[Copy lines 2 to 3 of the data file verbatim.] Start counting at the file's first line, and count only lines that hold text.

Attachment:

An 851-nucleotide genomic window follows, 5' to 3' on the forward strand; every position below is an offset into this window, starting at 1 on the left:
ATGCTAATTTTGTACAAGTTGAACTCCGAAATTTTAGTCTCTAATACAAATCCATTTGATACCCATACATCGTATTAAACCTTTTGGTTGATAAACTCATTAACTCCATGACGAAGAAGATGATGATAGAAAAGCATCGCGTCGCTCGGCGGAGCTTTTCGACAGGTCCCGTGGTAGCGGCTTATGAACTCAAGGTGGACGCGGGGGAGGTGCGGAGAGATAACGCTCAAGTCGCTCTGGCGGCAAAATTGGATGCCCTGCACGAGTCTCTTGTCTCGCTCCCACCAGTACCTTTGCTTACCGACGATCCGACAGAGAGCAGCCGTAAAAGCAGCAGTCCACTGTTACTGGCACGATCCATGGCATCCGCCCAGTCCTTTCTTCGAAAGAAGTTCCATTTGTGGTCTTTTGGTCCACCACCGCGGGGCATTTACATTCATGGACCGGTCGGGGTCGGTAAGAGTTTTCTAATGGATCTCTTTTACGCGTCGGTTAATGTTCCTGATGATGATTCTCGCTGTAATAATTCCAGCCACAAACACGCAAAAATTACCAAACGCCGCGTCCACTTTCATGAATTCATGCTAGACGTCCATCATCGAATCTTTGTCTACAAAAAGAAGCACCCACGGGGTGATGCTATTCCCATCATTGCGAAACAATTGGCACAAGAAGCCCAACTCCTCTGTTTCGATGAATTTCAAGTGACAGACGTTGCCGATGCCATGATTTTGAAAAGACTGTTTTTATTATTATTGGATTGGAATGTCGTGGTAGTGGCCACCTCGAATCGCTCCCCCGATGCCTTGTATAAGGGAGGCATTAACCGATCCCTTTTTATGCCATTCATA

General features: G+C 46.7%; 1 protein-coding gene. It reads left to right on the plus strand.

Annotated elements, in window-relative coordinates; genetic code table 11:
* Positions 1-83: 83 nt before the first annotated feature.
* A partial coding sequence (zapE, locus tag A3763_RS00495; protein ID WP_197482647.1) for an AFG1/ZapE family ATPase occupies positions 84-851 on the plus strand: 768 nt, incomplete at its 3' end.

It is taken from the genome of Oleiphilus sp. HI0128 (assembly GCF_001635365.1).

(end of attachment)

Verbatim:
ATGCTAATTTTGTACAAGTTGAACTCCGAAATTTTAGTCTCTAATACAAATCCATTTGATACCCATACATCGTATTAAACCTTTTGGTTGATAAACTCATTAACTCCATGACGAAGAAGATGATGATAGAAAAGCATCGCGTCGCTCGGCGGAGCTTTTCGACAGGTCCCGTGGTAGCGGCTTATGAACTCAAGGTGGACGCGGGGGAGGTGCGGAGAGATAACGCTCAAGTCGCTCTGGCGGCAAAATTGGATGCCCTGCACGAGTCTCTTGTCTCGCTCCCACCAGTACCTTTGCTTACCGACGATCCGACAGAGAGCAGCCGTAAAAGCAGCAGTCCACTGTTACTGGCACGATCCATGGCATCCGCCCAGTCCTTTCTTCGAAAGAAGTTCCATTTGTGGTCTTTTGGTCCACCACCGCGGGGCATTTACATTCATGGACCGGTCGGGGTCGGTAAGAGTTTTCTAATGGATCTCTTTTACGCGTCGGTTAATGTTCCTGATGATGATTCTCGCTGTAATAATTCCAGCCACAAACACGCAAAAATTACCAAACGCCGCGTCCACTTTCATGAATTCATGCTAGACGTCCATCATCGAATCTTTGTCTACAAAAAGAAGCACCCACGGGGTGATGCTATTCCCATCATTGCGAAACAATTGGCACAAGAAGCCCAACTCCTCTGTTTCGATGAATTTCAAGTGACAGACGTTGCCGATGCCATGATTTTGAAAAGACTGTTTTTATTATTATTGGATTGGAATGTCGTGGTAGTGGCCACCTCGAATCGCTCCCCCGATGCCTTGTATAAGGGAGGCATTAACCGATCCCTTTTTATGCCATTCATA

General features: G+C 46.7%; 1 protein-coding gene. It reads left to right on the plus strand.